In that day a merry vineyard - sing it!

I, Jehovah, its keeper,

Every moment I water it.

That nothing may come near it,

I watch it night and day.

Wrath have I none;

O, had I thorns, thistles before me!

I would make up to them in battle,

Burn them all together.

Men would then have to grasp at my protection,

Make peace with me,

Make peace with me.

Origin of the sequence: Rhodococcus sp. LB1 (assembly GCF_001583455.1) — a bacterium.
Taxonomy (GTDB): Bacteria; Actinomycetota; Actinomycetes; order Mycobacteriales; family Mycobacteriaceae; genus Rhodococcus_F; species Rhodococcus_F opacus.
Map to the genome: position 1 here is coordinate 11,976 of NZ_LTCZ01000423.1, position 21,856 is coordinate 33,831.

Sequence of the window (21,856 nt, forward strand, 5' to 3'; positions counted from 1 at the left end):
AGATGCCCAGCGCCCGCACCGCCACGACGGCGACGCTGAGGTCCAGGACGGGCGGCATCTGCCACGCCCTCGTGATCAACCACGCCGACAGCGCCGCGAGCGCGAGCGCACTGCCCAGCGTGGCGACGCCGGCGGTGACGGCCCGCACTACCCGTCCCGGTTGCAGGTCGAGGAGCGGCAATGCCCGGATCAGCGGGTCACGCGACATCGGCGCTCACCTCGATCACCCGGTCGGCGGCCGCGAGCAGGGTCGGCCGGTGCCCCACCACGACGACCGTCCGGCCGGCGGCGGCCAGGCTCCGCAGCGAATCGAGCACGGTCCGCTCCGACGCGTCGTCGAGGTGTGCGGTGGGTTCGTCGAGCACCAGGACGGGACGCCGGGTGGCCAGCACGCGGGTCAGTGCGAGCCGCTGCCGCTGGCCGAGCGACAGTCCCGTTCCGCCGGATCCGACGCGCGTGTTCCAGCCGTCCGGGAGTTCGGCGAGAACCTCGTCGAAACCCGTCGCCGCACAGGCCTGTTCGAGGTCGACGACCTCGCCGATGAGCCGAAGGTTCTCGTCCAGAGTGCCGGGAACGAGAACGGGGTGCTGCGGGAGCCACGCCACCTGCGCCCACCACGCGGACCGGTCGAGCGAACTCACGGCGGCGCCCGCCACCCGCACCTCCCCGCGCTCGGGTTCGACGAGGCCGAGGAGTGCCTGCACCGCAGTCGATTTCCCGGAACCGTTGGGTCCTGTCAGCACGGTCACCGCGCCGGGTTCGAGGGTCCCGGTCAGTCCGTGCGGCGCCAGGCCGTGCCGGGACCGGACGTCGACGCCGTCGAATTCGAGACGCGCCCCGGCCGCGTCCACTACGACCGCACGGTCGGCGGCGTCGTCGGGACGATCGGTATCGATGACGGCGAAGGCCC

Instead of introducing the song with, "In that day shall this song be sung," or some such introduction, the prophecy passes at once into the song. It consists in a descending scale of strophes, consisting of one of five lines (Isaiah 27:2, Isaiah 27:3), one of four lines (Isaiah 27:4), and one of three lines (Isaiah 27:5). The thema is placed at the beginning, in the absolute case: cerem chemer. This may signify a vineyard of fiery or good wine (compare cerem zaith in Judges 15:5); but it is possible that the reading should be cerem chemed, as in Isaiah 32:12, as the lxx, Targum, and most modern commentators assume. ענּה ל signifies, according to Numbers 21:17; Psalm 147:7 (cf., Exodus 32:18; Psalm 88:1), to strike up a song with reference to anything - an onomatopoetic word (different from ענה, to begin, literally to meet). Cerem (the vineyard) is a feminine here, like בּאר, the well, in the song of the well in Numbers 21:17-18, and just as Israel, of which the vineyard here is a symbol (Isaiah 3:14; Isaiah 5:1.), is sometimes regarded as masculine, and at other times as feminine (Isaiah 26:20). Jehovah Himself is introduced as speaking. He is the keeper of the vineyard, who waters it every moment when there is any necessity (lirgâ‛im, like labbekârim in Isaiah 33:2, every morning), and watches it by night as well as by day, that nothing may visit it. על פּקד (to visit upon) is used in other cases to signify the infliction of punishment; here it denotes visitation by some kind of misfortune. Because it was the church purified through afflictions, the feelings of Jehovah towards it were pure love, without any admixture of the burning of anger (chēmâh). This is reserved for all who dare to do injury to this vineyard. Jehovah challenges these, and says, Who is there, then, that gives me thorns, thistles! עיתּנני equals לי יתּן, as in Jeremiah 9:1, cf., Joshua 15:19.) The asyndeton, instead of ושׁית שׁמיר, which is customary elsewhere, corresponds to the excitement of the exalted defender. If He had thorns, thistles before Him, He would break forth upon them in war, i.e., make war upon them (bâh, neuter, upon such a mass of bush), and set it all on fire (הצית equals הצּית). The arrangement of the strophes requires that we should connect כּמּלחמה with אפשׂעה (var. אפשׂעה), though this is at variance with the accents. We may see very clearly, even by the choice of the expression bammilchâmâh, that thorns and thistles are a figurative representation of the enemies of the church (2 Samuel 23:6-7). And in this sense the song concludes in Isaiah 27:5 : only by yielding themselves to mercy will they find mercy. או with a voluntative following, "unless," as in Leviticus 26:41. "Take hold of:" hechezik b', as in 1 Kings 1:50, of Adonijah, who lays hold of the horns of the altar. "Make peace with:" ‛âsâh shâlōm l', as in Joshua 9:15. The song closes here. What the church here utters, is the consciousness of the gracious protection of its God, as confirmed in her by the most recent events.